Movie Production Information p. 4


With the characters coming into their own, the filmmakers now set out to build the richly stylized world of THE INCREDIBLES around them. The design scope of that world turned out to be entirely unprecedented—unfolding on over 100 carefully created sets that forge a witty, eye-popping alternate reality.

From the beginning, Bird envisioned THE INCREDIBLES taking place inside a distinctive universe that would be at once futuristic and full of retro nostalgia. “I saw the world of THE INCREDIBLES as looking sort of like what we thought the future would turn out like in the 1960s,” explains the director. “During that period, there were all these shows that promised people that, in ten or fifteen years, we would all have jet packs or use hydrofoils to travel across the water and then drive up on land. Today we do have some of those things but they don’t quite work like we thought they would. With this film, we wanted to put our story into that type of skin. For me, it’s the 1960s view of what we believed life was going to be like today.”

To help capture this very special look—and all its variations as the story unfolds—Bird collaborated closely with production designer Lou Romano and art director Ralph Eggleston (the Oscar® winning director of the Best Animated Short for 2002, “For the Birds,” who Story” and “Finding Nemo”).

“I saw the world of THE INCREDIBLES as looking sort of like what we thought the future would turn out like in the 1960s.” –Brad Bird

Romano and Eggleston were faced with an enormous task. Although they weren’t designing “physical” sets, their job was no less creatively challenging—if anything it was even more so, because they weren’t limited by the rules of existing architecture and design!

Romano explains, “Our work was about creating the entire human gamut of feelings, moods and atmosphere with shapes and colors. We wanted the overall design aesthetic to be retro but with sudden splashes of the modern, so we borrowed lines and forms from contemporary architecture and took them in other directions. As for color, the film starts off very bright and saturated during the golden age of superheroes, but then the color drains out as we find Bob working away at his boring job at Insuricare. As the film progresses, we start to bring in more color until we come full circle to the big confrontation scene at the end.”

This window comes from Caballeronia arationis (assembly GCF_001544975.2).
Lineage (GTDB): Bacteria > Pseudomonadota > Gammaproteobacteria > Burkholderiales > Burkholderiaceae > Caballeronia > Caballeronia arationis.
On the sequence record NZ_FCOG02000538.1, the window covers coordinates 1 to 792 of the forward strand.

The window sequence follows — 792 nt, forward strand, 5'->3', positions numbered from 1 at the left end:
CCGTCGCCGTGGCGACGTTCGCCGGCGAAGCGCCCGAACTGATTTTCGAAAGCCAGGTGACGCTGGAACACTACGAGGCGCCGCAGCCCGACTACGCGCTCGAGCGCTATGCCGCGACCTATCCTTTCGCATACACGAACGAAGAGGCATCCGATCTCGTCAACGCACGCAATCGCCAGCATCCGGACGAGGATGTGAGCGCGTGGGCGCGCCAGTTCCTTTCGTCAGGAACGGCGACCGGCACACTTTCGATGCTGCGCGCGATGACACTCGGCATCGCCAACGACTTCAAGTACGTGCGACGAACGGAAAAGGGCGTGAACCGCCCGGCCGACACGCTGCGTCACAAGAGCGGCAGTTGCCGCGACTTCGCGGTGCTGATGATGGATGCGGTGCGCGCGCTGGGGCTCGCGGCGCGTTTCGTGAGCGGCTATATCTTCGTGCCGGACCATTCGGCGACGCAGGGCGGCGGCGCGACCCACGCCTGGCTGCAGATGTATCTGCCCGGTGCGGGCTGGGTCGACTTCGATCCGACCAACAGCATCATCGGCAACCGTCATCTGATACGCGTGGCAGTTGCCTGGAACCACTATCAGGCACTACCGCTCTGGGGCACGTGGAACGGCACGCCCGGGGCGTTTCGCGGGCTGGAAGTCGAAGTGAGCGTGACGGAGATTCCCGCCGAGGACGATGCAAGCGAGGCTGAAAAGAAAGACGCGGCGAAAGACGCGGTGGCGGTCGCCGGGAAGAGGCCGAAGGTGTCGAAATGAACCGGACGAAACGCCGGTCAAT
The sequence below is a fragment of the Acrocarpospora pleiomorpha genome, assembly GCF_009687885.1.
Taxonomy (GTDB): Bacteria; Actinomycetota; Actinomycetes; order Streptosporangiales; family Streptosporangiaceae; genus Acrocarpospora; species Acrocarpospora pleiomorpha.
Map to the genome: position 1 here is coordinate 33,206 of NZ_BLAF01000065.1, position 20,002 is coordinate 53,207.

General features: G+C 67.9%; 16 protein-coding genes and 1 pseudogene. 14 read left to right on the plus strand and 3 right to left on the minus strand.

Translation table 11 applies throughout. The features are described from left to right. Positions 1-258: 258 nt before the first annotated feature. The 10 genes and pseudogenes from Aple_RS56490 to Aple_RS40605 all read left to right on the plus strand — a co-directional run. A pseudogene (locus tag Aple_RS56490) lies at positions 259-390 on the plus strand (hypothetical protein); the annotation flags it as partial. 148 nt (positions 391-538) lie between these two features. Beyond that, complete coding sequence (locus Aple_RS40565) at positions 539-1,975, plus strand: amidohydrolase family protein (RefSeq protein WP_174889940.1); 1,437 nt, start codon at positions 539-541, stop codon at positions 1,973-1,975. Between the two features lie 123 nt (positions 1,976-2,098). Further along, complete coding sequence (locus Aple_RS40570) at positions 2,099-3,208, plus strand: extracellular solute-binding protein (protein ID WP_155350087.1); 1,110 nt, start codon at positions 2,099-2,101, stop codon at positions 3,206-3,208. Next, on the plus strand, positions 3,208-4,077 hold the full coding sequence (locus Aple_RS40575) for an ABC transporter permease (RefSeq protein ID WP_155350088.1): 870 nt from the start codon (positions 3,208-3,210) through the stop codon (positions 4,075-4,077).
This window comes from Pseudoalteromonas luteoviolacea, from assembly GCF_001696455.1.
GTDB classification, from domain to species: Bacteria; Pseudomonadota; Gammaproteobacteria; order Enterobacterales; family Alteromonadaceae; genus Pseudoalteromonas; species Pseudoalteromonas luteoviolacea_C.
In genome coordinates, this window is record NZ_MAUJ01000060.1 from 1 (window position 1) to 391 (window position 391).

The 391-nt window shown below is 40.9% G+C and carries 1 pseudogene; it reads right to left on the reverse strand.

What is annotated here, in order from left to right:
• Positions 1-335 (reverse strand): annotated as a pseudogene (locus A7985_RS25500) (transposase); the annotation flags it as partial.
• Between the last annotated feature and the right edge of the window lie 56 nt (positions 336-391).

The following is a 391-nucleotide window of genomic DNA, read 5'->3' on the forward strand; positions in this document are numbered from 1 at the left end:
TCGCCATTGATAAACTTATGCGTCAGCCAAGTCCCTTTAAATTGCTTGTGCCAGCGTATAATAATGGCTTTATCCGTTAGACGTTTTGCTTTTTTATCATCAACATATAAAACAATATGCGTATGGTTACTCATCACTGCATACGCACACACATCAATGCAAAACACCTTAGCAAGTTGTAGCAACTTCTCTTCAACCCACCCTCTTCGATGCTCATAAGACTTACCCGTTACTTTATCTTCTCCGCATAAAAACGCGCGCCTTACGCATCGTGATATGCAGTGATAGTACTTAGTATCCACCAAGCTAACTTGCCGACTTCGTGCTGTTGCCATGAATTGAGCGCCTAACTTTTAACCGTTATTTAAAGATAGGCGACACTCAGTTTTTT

Eggleston has his own description of the film’s design: “I call the look suburban-mid-century-Tiki by way of Lou Romano,” he explains. “Throughout all our work Brad kept encouraging us to keep going to the next extreme—he simply never settled for anything less, which brought out the best in us.”

While Romano and Eggleston proceeded with their prolific designs, set sequence supervisor Nigel Hardwidge worked side-by-side with them to make sure their vision was clearly communicated to those on the technical side of the film. Much of Hardwidge’s job involved creative problem-solving—assuring that artistic vision and technology would jibe. “My job is to ask a lot of questions about each environment—what does it look like, how much are we going to see of it, what time of day is it, and how are we going to create it in a way that will satisfy these guys who dreamed it up in such wonderful detail,” he explains.

“Right off the bat, we knew this film was going to be an unprecedented undertaking because THE INCREDIBLES has nearly three times as many sets as we’ve dealt with on any previous film,” continues Hardwidge. “Adding to the complication, a lot of the film takes place outdoors on a huge tropical island that is a couple of square miles in size. One of the first big challenges for me was the scene on the island where Dash races through the dense jungle to escape from the Velocipods. Dash ended up running at about 200 mph, which meant we needed literally to create twice as much ground as originally planned. This required investing enough time and energy to get the desired results to satisfy Brad—but also spending our money wisely to find an efficient way to deal with it. It was just one sequence, but we quickly realized how massive this project was going to become.”